Bolt Out of the Blue: Nuclear Attack Warning in the Era of Information and Cyber Warfare

Privates George E. Elliott Jr. and Joseph L. Lockard were sitting in a monitoring van as their antenna scanned for airplanes on the morning of Dec. 7, 1941. Given the 23-year state of peace, Elliott and Lockard were using their radar more for practice than true defensive awareness. As they waited for a truck to drive them to lunch, a blip appeared indicating upwards of 50 aircraft 137-miles out. “It was the largest group I had ever seen on the oscilloscope,” Lockard said later. He ran tests for faulty equipment and found nothing. He relayed their information to headquarters and was told it was friendly B-17 aircraft. Within minutes, 353 Imperial Japanese aircraft attacked Pearl Harbor.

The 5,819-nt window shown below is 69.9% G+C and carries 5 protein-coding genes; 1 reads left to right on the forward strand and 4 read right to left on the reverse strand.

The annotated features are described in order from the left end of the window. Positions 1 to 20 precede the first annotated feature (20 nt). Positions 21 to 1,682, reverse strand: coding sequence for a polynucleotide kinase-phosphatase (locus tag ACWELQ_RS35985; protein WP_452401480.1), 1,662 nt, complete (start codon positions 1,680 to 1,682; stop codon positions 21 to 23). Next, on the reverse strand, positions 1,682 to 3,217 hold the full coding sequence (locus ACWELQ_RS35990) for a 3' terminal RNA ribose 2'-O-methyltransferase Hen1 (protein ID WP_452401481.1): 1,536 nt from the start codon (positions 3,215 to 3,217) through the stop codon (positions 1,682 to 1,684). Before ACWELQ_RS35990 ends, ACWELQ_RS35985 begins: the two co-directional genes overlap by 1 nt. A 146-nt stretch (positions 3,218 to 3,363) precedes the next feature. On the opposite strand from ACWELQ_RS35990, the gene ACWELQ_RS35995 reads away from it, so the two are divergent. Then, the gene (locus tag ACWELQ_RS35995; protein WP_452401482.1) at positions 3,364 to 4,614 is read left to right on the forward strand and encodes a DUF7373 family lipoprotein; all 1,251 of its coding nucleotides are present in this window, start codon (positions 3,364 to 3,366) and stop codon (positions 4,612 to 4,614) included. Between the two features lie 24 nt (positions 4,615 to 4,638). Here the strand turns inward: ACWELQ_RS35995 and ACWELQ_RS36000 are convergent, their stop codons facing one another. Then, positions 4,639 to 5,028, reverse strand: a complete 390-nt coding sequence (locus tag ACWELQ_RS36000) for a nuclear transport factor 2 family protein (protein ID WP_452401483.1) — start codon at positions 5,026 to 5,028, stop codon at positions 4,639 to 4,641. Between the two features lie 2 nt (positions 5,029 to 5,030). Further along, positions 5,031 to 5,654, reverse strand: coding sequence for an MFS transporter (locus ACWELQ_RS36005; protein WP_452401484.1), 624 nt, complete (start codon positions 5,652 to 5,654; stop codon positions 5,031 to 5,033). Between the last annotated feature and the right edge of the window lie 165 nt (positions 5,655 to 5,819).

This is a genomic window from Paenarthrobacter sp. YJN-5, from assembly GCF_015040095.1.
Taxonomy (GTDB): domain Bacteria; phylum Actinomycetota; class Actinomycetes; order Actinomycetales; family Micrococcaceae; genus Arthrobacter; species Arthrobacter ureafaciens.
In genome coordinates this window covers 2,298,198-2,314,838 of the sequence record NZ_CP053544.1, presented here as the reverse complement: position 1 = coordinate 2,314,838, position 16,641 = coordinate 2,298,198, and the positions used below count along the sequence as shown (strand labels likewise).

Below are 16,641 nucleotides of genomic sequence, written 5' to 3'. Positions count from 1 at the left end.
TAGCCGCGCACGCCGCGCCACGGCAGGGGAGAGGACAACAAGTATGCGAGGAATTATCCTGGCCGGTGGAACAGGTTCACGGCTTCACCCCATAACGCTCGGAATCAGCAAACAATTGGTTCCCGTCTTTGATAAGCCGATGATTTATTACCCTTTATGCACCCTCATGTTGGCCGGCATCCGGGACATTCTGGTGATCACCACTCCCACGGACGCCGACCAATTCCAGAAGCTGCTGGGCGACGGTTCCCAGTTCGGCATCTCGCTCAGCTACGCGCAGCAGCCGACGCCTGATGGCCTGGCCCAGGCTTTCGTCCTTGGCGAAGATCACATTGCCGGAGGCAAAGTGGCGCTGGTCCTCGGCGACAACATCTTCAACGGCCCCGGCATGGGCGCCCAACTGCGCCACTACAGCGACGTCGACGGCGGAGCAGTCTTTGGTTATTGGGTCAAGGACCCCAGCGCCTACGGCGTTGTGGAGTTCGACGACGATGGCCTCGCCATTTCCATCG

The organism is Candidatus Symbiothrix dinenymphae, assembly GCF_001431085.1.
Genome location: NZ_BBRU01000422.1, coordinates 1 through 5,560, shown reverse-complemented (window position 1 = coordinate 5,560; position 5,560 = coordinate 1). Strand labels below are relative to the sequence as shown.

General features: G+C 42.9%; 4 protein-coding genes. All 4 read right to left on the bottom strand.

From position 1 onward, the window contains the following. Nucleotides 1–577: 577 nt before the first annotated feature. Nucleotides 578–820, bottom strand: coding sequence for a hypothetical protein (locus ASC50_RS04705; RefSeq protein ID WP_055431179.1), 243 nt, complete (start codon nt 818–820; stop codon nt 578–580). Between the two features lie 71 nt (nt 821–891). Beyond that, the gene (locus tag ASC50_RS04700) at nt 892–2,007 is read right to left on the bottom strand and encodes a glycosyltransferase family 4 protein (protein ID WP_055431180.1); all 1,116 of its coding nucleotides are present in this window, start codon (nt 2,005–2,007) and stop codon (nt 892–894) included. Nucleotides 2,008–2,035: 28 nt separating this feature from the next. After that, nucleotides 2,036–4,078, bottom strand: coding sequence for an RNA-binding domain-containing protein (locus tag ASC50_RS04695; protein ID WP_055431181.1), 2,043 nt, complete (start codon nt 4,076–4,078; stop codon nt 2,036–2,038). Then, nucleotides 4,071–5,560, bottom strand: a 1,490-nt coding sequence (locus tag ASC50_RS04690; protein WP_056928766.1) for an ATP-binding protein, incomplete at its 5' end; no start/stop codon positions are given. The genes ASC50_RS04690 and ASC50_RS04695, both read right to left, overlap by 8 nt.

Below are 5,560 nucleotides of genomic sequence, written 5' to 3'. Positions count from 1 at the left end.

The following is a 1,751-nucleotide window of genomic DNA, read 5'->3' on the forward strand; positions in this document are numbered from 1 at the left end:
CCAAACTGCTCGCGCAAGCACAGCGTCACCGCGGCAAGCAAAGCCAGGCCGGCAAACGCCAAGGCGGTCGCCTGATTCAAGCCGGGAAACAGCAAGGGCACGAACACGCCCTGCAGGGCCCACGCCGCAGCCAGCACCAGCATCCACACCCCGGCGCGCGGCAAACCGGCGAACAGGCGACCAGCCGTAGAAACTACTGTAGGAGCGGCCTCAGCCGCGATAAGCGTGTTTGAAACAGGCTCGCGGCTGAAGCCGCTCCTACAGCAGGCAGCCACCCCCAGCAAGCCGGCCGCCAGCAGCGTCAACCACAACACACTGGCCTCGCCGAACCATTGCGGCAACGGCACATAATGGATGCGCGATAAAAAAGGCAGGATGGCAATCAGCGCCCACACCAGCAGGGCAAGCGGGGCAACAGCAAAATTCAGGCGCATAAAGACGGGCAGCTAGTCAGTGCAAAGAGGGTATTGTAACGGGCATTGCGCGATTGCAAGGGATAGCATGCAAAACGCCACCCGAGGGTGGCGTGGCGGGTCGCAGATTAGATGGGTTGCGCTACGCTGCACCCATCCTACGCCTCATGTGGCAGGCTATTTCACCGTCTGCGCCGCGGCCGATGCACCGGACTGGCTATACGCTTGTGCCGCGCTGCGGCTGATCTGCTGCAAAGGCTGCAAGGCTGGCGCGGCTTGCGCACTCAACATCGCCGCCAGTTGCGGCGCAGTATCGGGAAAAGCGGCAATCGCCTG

The objective of a surprise attack is to stun the opponent long enough to prevent an effective defense and diminish any attempted counterstrike. History has shown how the very act of being caught

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